Jul 2, 2013

The present state of things, part 2: To judge with love


"Has no one condemned you ?. . ."
 
How do we as Christians deal with differences of opinion? At the present time everyone has an opinion on the same-sex “marriage” debate.  It all depends which survey you listen to but there are indeed many people of good will, Catholics among them of course, who hold differently than the Church.  Isn’t there room for diversity in the Church?  The nature of being Catholic is about being inclusive. 

We include a diversity of cultures, languages, and all sorts of people. Within the Church there are a host of lifestyles in which we can remain authentic Christian/Catholics. A Catholic can live as a cloistered Monk or Nun in a monastery or be very busy about the things of this world as a married person raising a family and still be fully Catholic.  

But, it seems we have bought in to the political debate, which is divisive by nature and we take that same emotional attachment to our opinions, viewpoints, and tendency to label people unfairly, into our Christian life.

By its nature our Church life is above politics and ideally should be beyond division but promote unity in the midst of diversity. In other words, I think we have linked “judging others” as a negative trait.


It might be good to think about this in light of today’s out of control obsession with flinging verbal bows and arrows over the bow of our viewpoints expressed in the public forum. According to the Merriam-Webster Dictionary, a bigot is defined as:

A person who is obstinately or intolerantly devoted to his or her own opinions and prejudices; especially: one who regards or treats the members of a group (as a racial or ethnic group) with hatred and intolerance.” I would like to add to the "members of a group" those of same sex attraction.
 If judgment implies, as the definition of a bigot states, that I “. . . regard or treat the members of a group (as a racial or ethnic group) with hatred and intolerance” then that sort of attitude has no place in our Christian life and certainly not in our faith communities or Catholic parishes.  All are welcome as Jesus shows us so often in his earthly ministry.  But what does “all are welcome” imply? Can we as Christians make any sort of judgments?

Seems to me, we make judgments every day on all sorts of things and people.  I don’t like Okra.  I think it’s a disgusting sort of vegetable and tastes terrible. Am I an okra bigot because I passed judgment on it? We judge music as to whether we enjoy it or not.  Parents pass judgments on their children all the time.  They have to point out to them when they are doing something wrong or engaged in destructive behavior.  When we drive our cars, we carefully judge the traffic around us in order to decide the safest route and speed.  So, all this judging is normal human caution and behavior.  To judge wisely is our prayer.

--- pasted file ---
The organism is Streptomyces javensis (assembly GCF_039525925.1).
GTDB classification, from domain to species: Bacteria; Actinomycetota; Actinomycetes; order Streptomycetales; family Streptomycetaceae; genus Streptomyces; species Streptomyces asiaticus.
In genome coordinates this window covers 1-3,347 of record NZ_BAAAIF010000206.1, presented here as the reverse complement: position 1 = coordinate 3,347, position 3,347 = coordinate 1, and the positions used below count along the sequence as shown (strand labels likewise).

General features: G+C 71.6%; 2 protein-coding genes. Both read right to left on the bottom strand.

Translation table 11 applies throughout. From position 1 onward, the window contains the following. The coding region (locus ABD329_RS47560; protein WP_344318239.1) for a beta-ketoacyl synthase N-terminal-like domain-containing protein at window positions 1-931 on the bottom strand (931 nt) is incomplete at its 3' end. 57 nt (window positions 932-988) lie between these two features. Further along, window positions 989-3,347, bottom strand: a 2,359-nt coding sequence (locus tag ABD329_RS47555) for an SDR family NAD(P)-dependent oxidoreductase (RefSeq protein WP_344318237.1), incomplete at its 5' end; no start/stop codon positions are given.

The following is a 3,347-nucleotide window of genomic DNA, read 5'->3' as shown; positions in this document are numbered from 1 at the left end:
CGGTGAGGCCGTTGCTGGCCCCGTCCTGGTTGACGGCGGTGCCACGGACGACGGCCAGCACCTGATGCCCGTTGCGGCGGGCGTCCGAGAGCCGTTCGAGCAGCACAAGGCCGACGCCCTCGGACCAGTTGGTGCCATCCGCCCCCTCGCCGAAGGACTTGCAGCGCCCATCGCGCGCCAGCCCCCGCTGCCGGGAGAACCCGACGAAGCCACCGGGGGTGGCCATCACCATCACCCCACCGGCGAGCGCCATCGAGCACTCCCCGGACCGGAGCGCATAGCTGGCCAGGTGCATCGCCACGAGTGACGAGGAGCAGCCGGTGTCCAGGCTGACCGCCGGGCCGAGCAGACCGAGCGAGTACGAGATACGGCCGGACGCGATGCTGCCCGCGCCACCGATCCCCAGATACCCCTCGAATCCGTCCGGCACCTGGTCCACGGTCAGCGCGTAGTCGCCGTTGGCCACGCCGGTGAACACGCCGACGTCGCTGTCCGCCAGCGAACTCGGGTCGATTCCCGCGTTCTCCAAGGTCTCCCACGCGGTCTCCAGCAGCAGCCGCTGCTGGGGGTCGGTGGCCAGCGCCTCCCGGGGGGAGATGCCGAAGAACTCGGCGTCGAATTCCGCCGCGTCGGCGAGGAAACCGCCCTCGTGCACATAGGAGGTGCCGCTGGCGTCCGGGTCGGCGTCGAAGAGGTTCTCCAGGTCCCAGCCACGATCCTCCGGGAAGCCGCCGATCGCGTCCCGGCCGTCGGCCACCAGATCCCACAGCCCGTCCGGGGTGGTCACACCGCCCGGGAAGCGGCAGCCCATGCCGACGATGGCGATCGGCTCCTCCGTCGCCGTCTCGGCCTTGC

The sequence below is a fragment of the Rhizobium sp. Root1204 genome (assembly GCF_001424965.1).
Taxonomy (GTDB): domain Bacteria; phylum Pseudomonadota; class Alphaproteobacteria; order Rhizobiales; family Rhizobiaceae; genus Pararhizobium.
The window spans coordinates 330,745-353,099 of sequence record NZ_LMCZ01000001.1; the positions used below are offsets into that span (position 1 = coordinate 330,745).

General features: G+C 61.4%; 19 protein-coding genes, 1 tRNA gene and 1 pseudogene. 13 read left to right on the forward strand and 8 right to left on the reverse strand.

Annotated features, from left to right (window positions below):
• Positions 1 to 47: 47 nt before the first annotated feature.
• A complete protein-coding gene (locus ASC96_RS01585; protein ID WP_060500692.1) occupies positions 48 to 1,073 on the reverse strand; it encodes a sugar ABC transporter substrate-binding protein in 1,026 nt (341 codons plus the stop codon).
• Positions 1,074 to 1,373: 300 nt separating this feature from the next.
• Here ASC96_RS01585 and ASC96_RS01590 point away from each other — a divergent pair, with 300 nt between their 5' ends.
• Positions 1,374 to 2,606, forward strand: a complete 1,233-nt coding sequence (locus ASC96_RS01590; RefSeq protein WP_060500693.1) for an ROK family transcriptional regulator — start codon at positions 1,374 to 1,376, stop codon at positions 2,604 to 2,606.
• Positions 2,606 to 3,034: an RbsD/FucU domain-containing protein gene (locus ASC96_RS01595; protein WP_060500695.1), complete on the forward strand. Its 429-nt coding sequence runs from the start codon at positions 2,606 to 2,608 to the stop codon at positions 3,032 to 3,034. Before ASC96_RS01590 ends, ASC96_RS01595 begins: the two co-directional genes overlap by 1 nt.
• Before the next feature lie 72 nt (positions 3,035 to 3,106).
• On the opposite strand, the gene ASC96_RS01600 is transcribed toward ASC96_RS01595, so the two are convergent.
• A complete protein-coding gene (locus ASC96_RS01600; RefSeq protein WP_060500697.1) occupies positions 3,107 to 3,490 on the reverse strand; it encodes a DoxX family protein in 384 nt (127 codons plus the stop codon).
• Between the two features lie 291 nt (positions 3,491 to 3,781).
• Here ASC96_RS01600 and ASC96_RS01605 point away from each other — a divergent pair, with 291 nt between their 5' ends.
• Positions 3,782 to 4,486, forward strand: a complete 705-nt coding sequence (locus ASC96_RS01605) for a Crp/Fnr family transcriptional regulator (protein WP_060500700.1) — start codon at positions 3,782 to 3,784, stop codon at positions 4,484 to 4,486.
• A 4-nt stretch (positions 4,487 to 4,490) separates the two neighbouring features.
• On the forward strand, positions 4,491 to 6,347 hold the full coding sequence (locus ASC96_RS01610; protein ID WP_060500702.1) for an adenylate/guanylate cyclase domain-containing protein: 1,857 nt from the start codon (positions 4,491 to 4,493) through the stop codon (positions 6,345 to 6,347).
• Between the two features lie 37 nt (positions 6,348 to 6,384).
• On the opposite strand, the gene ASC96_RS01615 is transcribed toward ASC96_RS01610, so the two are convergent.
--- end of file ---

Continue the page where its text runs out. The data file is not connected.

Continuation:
Did Jesus make judgments?  Yes, all the time on people and the direction of their lives. His way is a model for us both in our personal lives and in our Church communities - above all, to judge with love.

To the Samaritan woman at the well, who was married more than five times (Jn 4: 1-42) he passed judgment on her life but then called her to a higher moral standard – the way he was proposing.  With love he did not condemn but also gently called her. He wasn’t just tolerant of her lifestyle and said nothing about it.

When he spoke about the Eucharist in John’s Gospel (Jn 6) and many, many walked away from him and “no longer accompanied him” he stood his ground and did not compromise.  He did not condemn but then even questioned his own Apostles and asked them, “Do you also want to leave?” They remained with him but with the power of love.

In Luke 15 we hear of the prodigal son and the Father (God) who waits for his son to return not to condemn him but to love him.  While he passed judgment on the fact that what his son did was reprehensible he knew that if his son came to his senses (changed his way) he would return and be welcomed with love.  That is how God deals with us and how we should with each other in our differences.  Here Jesus teaches us that to judge with love does not mean that even though I love you I approve of what you do.

The “with love” part implies, I think, a call to conversion.  Jesus did not simply love others and then go his way.  Every act of mercy and love was linked to the expectation that the individual would now live a new life; leave the old ways behind and adopt a new way of living – one formed in light of the Gospel.  Should we expect the same in the Church?

Yes, all are welcome and all should experience the love of a community but a love with a call to conversion. 

In the Gospel of Matthew 18: 15 – 20, Jesus explains that we should pass judgment on one another but in love and respect.  Not to appear puffed up and self-righteous but to help one another in the Christian way of life and to assist the community live a Christ-like model.  That is an ideal but one that can be applied in practical ways. 

To judge with love means to call one another to a higher moral code using the Gospel of Christ, and the mind of the Church, as a template for living.

No bigots allowed but only those who judge with love and respect.      
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